Code-a-thon for opioid crisis delivers digital tools — and a hint of HHS culture change

The idea got "funny looks" to begin with, leadership said, but the reality of the event was inspiring.
The floor of the HHS code-a-thon on Dec. 7 as teams prepared to begin pitching their final ideas. (Tajha Chappellet-Lanier / FedScoop)

The Department of Health and Human Services’ opioid crisis code-a-thon was a big deal. The first-of-its-kind event brought more than 300 citizen coders from around the country physically into the agency. It led to the opening of nearly 70 datasets from HHS, other federal agencies, state and local partners and the private sector. It transformed the main hall of the Hubert Humphrey building with drapery, a stage and so many tables.

But for agency CTO Bruce Greenstein and chief data officer Mona Siddiqui, the event was a big deal for a more intangible reason.

“Initially when we started we started there were funny looks about what exactly are you guys trying to do,” Siddiqui told FedScoop. “I think the culture change and the spirit that’s been infused by the mix of folks coming from outside government and really problem solving on issues that have been identified by us on the federal government side — I think that’s really the story.”

The event was clearly meaningful to HHS employees who participated. But even for those who just walked by and noticed that something was different, Greenstein and Siddiqui suggested, it planted a seed of change.


“To be able to change the way people think — I think that’s really powerful,” Siddiqui added.

Of course, culture isn’t the only story here. Three of the competing teams won $10,000 each for their contributions. The winners:

  • A visualization tool showing a given area’s prevalence of opioids versus its number of drug take-back programs.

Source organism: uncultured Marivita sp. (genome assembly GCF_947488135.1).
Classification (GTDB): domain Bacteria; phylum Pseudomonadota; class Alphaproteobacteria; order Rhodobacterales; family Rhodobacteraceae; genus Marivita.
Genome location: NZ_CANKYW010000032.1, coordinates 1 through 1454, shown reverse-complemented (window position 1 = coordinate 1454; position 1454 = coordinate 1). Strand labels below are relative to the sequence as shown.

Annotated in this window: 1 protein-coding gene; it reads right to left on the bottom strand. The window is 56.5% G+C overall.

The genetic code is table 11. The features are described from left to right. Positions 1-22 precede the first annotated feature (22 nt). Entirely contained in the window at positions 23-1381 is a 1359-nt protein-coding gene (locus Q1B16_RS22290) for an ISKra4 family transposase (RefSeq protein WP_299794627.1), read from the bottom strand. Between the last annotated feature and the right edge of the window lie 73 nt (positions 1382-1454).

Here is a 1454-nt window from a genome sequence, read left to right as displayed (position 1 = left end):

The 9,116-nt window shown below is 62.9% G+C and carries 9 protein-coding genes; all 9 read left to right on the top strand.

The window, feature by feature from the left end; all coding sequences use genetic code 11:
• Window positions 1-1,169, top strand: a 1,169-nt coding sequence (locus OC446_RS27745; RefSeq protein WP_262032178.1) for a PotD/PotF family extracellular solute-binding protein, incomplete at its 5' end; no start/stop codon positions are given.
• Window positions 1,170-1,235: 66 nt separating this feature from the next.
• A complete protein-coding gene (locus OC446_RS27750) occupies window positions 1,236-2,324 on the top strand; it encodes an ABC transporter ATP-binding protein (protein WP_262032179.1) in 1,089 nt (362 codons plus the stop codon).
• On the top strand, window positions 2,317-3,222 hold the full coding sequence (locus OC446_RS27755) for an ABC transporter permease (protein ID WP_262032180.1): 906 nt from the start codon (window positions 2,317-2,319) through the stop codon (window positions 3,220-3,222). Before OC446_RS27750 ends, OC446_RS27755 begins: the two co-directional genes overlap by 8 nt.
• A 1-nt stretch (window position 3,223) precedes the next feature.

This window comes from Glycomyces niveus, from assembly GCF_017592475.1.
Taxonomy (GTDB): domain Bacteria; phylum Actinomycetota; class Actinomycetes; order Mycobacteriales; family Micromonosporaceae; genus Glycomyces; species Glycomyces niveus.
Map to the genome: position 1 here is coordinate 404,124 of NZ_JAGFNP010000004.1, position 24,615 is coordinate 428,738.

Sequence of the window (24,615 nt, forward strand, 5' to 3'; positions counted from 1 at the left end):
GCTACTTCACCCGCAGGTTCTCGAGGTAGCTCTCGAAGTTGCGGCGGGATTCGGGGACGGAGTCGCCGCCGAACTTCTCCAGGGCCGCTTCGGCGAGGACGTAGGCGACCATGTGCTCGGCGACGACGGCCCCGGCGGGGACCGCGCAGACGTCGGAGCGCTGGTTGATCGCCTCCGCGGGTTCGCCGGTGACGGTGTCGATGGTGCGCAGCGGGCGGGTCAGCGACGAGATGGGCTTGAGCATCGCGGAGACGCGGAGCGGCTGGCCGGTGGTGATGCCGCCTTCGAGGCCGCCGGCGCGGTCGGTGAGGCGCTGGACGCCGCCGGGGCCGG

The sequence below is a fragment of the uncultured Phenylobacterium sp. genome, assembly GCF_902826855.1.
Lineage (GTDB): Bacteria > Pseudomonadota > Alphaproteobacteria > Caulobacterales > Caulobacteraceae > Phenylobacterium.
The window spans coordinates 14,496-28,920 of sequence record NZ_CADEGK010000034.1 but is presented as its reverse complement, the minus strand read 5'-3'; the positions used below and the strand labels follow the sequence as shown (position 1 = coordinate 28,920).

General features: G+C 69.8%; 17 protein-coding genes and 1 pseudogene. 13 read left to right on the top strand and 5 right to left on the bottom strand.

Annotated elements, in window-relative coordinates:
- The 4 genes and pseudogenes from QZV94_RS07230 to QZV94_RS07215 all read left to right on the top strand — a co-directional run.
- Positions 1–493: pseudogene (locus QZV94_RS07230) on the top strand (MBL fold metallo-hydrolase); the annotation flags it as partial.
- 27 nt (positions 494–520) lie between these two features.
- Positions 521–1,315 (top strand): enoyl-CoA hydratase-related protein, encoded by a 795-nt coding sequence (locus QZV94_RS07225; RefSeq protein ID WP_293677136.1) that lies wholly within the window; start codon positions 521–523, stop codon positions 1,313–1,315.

• A team-described “instrument panel” to help physicians consider relevant data when prescribing opioids.
  • A predictive analytics platform to help hospitals and first responders stock up on Narcan ahead of expected overdose spikes.

“It was hard to pick just one of the three,” Greenstein said of the judging process — so many ideas had valuable components.

It all started on Wednesday afternoon HHS welcomed 50 teams, each made up of three to five computer programmers, health experts and innovators, into the Humphrey building for 24 hours of intensive coding. Teams came from academia, private industry and more — representatives of Google, IBM, Duke, Stanford and the National Institute of Health, to name a few, were all present.


The task? Use any of the nearly 70 public data sets available to create solutions that can combat the ongoing opioid epidemic.

Claire Walsh, one participant leading a team from Excella Consulting, told FedScoop it was the mission of the code-a-thon that drew her in. Excella likes to create impact, she said, and “this is a very impactful project.”

That said, Walsh has been to enough of these kinds of events to know that the coming 24 hours wouldn’t prove easy. “The data,” she laughed, when asked what she expected to be the most challenging part of the experience. Federal data can be unreliable and inconsistent in quality, she said. Plus many of the available data sets were ones her team had never seen before.

Participating teams self-selected into one of the three challenge categories presented — opioid treatment, opioid usage or opioid misuse prevention — and soon it was time to get to work.

The judging process had two parts. In the first round the 50 teams were narrowed down to just nine — three in each category. Those nine then had the chance to demo again in front of expert judges, and a gathered crowed, in the main hall.


Outside of the winners, the presented tools included visualizations showing the flow of illicit drugs; patient-facing apps to give people more information about their individual risk of addiction; and a text messaging service offering education and support to the friends and families of addicts who so often find themselves on the front lines of care. Projects were all still in the early stages and often limited in usability, but each pulled on a diverse set of data and tackled an interesting piece of the challenge.

So what comes next?

For teams, there is always the possibility of moving forward with their work. A representative from the National Institute on Drug Abuse spoke to participants about the funding that could be available to them — both through a startup competition the institute is currently hosting, and through Small Business Innovation Research grants.

As for the code-a-thon process itself, Greenstein said future editions will depend on the feedback that this one gets. He did, however, express the agency’s intention to “franchise” the concept and bring it to new communities around the country. The first such event is currently scheduled for April in Louisiana.

“I expect that you’ll see us do more of this in the future,” Greenstein said. “It went beautifully.”

Latest Podcasts